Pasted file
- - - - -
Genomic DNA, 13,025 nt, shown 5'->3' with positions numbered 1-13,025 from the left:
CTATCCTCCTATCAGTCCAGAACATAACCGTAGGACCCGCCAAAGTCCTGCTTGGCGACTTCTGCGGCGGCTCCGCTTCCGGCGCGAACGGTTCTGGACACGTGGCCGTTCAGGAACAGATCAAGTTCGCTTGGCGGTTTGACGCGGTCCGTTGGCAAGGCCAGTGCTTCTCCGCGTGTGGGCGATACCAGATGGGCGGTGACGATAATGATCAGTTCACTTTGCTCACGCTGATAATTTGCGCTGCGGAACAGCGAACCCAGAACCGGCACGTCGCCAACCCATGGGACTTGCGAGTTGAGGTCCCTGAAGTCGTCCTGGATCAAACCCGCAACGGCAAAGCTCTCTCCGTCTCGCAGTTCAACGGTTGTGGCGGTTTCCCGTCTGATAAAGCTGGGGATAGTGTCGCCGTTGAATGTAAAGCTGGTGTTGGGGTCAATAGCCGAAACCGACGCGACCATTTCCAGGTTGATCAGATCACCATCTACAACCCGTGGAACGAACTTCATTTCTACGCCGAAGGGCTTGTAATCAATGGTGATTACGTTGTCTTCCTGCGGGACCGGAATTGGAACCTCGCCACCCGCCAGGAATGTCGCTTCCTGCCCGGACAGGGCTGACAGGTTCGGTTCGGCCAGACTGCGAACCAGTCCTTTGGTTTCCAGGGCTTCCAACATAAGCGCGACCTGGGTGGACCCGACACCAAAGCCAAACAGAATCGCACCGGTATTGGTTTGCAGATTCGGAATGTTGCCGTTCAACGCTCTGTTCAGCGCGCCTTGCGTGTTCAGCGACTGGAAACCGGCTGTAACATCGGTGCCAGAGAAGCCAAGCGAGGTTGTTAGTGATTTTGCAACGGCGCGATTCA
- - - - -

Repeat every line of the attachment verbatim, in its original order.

Genomic DNA, 13,025 nt, shown 5'->3' with positions numbered 1-13,025 from the left:
CTATCCTCCTATCAGTCCAGAACATAACCGTAGGACCCGCCAAAGTCCTGCTTGGCGACTTCTGCGGCGGCTCCGCTTCCGGCGCGAACGGTTCTGGACACGTGGCCGTTCAGGAACAGATCAAGTTCGCTTGGCGGTTTGACGCGGTCCGTTGGCAAGGCCAGTGCTTCTCCGCGTGTGGGCGATACCAGATGGGCGGTGACGATAATGATCAGTTCACTTTGCTCACGCTGATAATTTGCGCTGCGGAACAGCGAACCCAGAACCGGCACGTCGCCAACCCATGGGACTTGCGAGTTGAGGTCCCTGAAGTCGTCCTGGATCAAACCCGCAACGGCAAAGCTCTCTCCGTCTCGCAGTTCAACGGTTGTGGCGGTTTCCCGTCTGATAAAGCTGGGGATAGTGTCGCCGTTGAATGTAAAGCTGGTGTTGGGGTCAATAGCCGAAACCGACGCGACCATTTCCAGGTTGATCAGATCACCATCTACAACCCGTGGAACGAACTTCATTTCTACGCCGAAGGGCTTGTAATCAATGGTGATTACGTTGTCTTCCTGCGGGACCGGAATTGGAACCTCGCCACCCGCCAGGAATGTCGCTTCCTGCCCGGACAGGGCTGACAGGTTCGGTTCGGCCAGACTGCGAACCAGTCCTTTGGTTTCCAGGGCTTCCAACATAAGCGCGACCTGGGTGGACCCGACACCAAAGCCAAACAGAATCGCACCGGTATTGGTTTGCAGATTCGGAATGTTGCCGTTCAACGCTCTGTTCAGCGCGCCTTGCGTGTTCAGCGACTGGAAACCGGCTGTAACATCGGTGCCAGAGAAGCCAAGCGAGGTTGTTAGTGATTTTGCAACGGCGCGATTCA